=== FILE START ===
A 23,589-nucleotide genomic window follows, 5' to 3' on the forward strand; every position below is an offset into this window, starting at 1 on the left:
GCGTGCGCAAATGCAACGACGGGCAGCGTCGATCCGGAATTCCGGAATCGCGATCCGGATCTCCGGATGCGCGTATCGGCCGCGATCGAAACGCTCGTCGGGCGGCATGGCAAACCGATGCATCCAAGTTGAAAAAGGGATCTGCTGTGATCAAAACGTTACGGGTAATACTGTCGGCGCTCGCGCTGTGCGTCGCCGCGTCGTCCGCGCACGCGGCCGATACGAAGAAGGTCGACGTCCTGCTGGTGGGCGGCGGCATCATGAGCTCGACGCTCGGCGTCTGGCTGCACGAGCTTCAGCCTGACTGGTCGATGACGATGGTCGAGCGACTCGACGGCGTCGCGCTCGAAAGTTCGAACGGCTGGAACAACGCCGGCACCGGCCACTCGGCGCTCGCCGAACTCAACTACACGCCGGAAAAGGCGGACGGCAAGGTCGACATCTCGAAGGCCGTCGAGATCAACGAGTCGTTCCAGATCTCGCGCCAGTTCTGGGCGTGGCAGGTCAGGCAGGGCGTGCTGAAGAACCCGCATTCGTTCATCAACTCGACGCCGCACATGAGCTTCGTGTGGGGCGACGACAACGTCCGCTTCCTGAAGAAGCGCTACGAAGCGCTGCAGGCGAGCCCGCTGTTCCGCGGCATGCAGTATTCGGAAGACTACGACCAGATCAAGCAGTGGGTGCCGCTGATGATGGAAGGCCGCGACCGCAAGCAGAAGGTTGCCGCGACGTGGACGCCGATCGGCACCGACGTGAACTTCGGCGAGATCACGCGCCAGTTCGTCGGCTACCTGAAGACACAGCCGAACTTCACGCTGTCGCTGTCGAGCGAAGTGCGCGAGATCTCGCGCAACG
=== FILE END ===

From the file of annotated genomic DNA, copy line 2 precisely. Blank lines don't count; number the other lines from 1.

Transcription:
GCGTGCGCAAATGCAACGACGGGCAGCGTCGATCCGGAATTCCGGAATCGCGATCCGGATCTCCGGATGCGCGTATCGGCCGCGATCGAAACGCTCGTCGGGCGGCATGGCAAACCGATGCATCCAAGTTGAAAAAGGGATCTGCTGTGATCAAAACGTTACGGGTAATACTGTCGGCGCTCGCGCTGTGCGTCGCCGCGTCGTCCGCGCACGCGGCCGATACGAAGAAGGTCGACGTCCTGCTGGTGGGCGGCGGCATCATGAGCTCGACGCTCGGCGTCTGGCTGCACGAGCTTCAGCCTGACTGGTCGATGACGATGGTCGAGCGACTCGACGGCGTCGCGCTCGAAAGTTCGAACGGCTGGAACAACGCCGGCACCGGCCACTCGGCGCTCGCCGAACTCAACTACACGCCGGAAAAGGCGGACGGCAAGGTCGACATCTCGAAGGCCGTCGAGATCAACGAGTCGTTCCAGATCTCGCGCCAGTTCTGGGCGTGGCAGGTCAGGCAGGGCGTGCTGAAGAACCCGCATTCGTTCATCAACTCGACGCCGCACATGAGCTTCGTGTGGGGCGACGACAACGTCCGCTTCCTGAAGAAGCGCTACGAAGCGCTGCAGGCGAGCCCGCTGTTCCGCGGCATGCAGTATTCGGAAGACTACGACCAGATCAAGCAGTGGGTGCCGCTGATGATGGAAGGCCGCGACCGCAAGCAGAAGGTTGCCGCGACGTGGACGCCGATCGGCACCGACGTGAACTTCGGCGAGATCACGCGCCAGTTCGTCGGCTACCTGAAGACACAGCCGAACTTCACGCTGTCGCTGTCGAGCGAAGTGCGCGAGATCTCGCGCAACG